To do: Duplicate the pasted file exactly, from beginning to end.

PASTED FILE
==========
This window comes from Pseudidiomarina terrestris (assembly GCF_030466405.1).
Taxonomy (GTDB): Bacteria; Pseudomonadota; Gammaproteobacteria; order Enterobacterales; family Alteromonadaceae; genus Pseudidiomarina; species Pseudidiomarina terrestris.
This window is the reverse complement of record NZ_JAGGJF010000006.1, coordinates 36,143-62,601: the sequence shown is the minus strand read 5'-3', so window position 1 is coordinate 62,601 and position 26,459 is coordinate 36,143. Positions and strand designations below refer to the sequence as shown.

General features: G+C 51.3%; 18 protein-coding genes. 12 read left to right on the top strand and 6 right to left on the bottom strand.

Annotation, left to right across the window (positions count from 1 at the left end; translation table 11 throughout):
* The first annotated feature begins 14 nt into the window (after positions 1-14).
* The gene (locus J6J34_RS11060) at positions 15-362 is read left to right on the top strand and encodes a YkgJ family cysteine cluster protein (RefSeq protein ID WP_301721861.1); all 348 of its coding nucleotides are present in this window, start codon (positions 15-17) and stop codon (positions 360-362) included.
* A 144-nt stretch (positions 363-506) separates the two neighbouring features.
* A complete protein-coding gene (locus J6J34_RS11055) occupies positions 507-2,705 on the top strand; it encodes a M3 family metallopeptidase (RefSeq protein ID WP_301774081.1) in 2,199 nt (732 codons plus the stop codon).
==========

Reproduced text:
This window comes from Pseudidiomarina terrestris (assembly GCF_030466405.1).
Taxonomy (GTDB): Bacteria; Pseudomonadota; Gammaproteobacteria; order Enterobacterales; family Alteromonadaceae; genus Pseudidiomarina; species Pseudidiomarina terrestris.
This window is the reverse complement of record NZ_JAGGJF010000006.1, coordinates 36,143-62,601: the sequence shown is the minus strand read 5'-3', so window position 1 is coordinate 62,601 and position 26,459 is coordinate 36,143. Positions and strand designations below refer to the sequence as shown.

General features: G+C 51.3%; 18 protein-coding genes. 12 read left to right on the top strand and 6 right to left on the bottom strand.

Annotation, left to right across the window (positions count from 1 at the left end; translation table 11 throughout):
* The first annotated feature begins 14 nt into the window (after positions 1-14).
* The gene (locus J6J34_RS11060) at positions 15-362 is read left to right on the top strand and encodes a YkgJ family cysteine cluster protein (RefSeq protein ID WP_301721861.1); all 348 of its coding nucleotides are present in this window, start codon (positions 15-17) and stop codon (positions 360-362) included.
* A 144-nt stretch (positions 363-506) separates the two neighbouring features.
* A complete protein-coding gene (locus J6J34_RS11055) occupies positions 507-2,705 on the top strand; it encodes a M3 family metallopeptidase (RefSeq protein ID WP_301774081.1) in 2,199 nt (732 codons plus the stop codon).